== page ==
By Jennifer A. Chandler and Vanessa Gruben
Delilah Saunders, a young Indigenous woman with life-threatening liver failure in an Ontario hospital, has been in the news over the last several weeks because she was refused a potentially life-saving transplant. The media has reportedthat she is ineligible for the liver transplant wait list due to the provincial requirement for six months of alcohol abstinence in cases involving a history of alcohol abuse.
This rule has been raised in other public cases as well, with tragic consequences.
Mark Selkirk was denied access to the transplant wait list, and died two weeks after being diagnosed with acute alcoholic hepatitis. Similarly, Cary Gallant was not listed this past September because he did not meet the six-month alcohol abstinence rule.
Fortunately, the latest news suggests that the health of both Saunders and Gallant is improving. But, these cases raise the question of how society should allocate organs for transplant: who is included and who gets left behind? And why Trillium Gift of Life Network (TGLN,) the provincial body responsible for organ donation in Ontario, needs to revisit the wait list rules to make sure our most marginalized citizens are not excluded.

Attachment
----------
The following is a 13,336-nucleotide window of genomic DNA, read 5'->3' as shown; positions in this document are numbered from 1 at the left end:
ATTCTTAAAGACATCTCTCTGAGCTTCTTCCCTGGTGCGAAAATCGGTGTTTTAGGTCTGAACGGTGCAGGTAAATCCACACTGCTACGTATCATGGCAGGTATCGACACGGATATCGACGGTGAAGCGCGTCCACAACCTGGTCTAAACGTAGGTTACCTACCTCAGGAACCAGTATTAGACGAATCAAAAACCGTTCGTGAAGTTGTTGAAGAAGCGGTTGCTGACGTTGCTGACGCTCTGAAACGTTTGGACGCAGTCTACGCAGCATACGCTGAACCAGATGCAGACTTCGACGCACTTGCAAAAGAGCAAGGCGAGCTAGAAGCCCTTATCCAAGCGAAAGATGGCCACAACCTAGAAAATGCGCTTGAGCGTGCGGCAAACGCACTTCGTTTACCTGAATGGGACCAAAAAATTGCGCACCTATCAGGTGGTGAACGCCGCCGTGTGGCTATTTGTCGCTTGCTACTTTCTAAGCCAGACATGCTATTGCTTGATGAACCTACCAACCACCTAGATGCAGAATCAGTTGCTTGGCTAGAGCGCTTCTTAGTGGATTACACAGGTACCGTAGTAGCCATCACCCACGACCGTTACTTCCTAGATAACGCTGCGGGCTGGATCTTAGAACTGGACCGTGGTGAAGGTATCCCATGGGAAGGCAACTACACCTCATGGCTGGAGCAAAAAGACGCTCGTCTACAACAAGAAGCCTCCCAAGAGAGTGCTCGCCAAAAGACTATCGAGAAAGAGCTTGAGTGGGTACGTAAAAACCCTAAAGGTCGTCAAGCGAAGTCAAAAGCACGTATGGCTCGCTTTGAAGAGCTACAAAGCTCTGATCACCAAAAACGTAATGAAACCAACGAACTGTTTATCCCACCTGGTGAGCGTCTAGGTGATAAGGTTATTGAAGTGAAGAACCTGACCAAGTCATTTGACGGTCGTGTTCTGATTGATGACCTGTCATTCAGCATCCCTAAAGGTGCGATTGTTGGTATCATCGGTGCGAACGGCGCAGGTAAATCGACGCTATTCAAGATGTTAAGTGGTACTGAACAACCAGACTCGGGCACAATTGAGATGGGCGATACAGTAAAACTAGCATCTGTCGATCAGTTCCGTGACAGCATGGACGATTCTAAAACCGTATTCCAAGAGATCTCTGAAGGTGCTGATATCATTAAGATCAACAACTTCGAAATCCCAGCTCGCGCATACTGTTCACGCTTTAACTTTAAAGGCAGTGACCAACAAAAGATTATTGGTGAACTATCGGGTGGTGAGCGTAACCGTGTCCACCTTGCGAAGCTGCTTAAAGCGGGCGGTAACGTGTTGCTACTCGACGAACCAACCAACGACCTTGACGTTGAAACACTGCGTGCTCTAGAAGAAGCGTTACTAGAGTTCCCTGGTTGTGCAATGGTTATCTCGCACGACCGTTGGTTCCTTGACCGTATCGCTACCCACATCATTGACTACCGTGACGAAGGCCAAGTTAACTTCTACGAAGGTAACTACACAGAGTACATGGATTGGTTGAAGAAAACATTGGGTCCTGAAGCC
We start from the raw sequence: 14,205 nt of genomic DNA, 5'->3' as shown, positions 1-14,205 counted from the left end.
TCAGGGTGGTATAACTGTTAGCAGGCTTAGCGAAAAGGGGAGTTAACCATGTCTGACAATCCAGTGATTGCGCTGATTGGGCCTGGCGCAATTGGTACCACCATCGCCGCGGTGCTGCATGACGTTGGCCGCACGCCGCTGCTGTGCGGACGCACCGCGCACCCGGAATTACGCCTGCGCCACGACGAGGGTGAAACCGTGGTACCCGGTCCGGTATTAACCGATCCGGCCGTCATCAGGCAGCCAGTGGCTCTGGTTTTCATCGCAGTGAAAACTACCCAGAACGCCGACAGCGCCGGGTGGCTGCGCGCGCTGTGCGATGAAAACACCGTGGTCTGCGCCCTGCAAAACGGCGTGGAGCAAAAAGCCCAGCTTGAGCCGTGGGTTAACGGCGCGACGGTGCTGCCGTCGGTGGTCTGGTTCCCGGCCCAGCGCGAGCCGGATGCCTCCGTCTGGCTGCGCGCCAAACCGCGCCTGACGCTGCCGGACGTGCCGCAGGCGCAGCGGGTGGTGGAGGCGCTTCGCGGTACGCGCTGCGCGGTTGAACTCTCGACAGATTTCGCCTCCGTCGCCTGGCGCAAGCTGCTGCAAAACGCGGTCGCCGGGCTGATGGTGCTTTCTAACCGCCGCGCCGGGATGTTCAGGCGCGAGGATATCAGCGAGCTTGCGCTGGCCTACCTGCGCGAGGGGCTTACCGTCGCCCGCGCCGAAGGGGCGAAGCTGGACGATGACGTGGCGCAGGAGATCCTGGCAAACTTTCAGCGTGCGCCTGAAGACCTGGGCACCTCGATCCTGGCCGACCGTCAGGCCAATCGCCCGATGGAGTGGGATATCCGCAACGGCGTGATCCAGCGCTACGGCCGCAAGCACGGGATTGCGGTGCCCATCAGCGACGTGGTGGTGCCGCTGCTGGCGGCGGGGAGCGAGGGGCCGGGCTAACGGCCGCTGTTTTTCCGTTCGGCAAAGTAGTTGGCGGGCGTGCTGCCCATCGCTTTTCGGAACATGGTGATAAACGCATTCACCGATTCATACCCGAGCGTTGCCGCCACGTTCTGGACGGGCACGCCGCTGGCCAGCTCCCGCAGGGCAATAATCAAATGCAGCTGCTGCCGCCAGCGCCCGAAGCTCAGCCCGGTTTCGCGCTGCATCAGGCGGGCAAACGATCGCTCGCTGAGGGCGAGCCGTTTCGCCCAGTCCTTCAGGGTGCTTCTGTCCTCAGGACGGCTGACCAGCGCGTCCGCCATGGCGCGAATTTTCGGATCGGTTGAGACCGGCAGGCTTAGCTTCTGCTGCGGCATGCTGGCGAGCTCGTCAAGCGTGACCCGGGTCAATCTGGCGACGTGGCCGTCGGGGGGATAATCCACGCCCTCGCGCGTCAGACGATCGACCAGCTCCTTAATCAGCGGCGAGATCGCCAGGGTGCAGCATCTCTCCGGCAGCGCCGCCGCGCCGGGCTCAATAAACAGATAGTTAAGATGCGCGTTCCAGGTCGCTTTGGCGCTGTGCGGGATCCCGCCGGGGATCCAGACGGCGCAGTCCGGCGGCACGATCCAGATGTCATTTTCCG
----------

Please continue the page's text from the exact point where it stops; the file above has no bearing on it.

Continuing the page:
A transplant is the only life-saving option available in many cases, and one that depends upon the compassion of deceased donors and their families, and, where possible, living donors.
There are not enough transplants to go around. The Canadian Institute for Health Information reported that in 2016 in Canada, excluding Quebec, there were 474 liver transplants, but at the end of that year, 329 people were still waiting, and 78 had died while waiting for a liver transplant.
The unfortunate reality is that when one person in Canada receives a life-saving organ, another person will die waiting. Fairness in access is paramount for these life or death decisions.
TGLN has established publicly-available criteria for who can be put on the transplant waitlist. Some factors cannot be used to exclude people. The criteria state that eligibility should be determined on “medical and surgical grounds” and not on “social status, gender, race or personal or public appeal.”
There are several problems with these exclusions.
Other factors may exclude a person from the wait list. These other exclusions involve situations where it is believed the candidate is unlikely to survive or to be able to follow the necessary medical post-transplant regimen to safeguard …read more
Source:: The Huffington Post – Canada Travel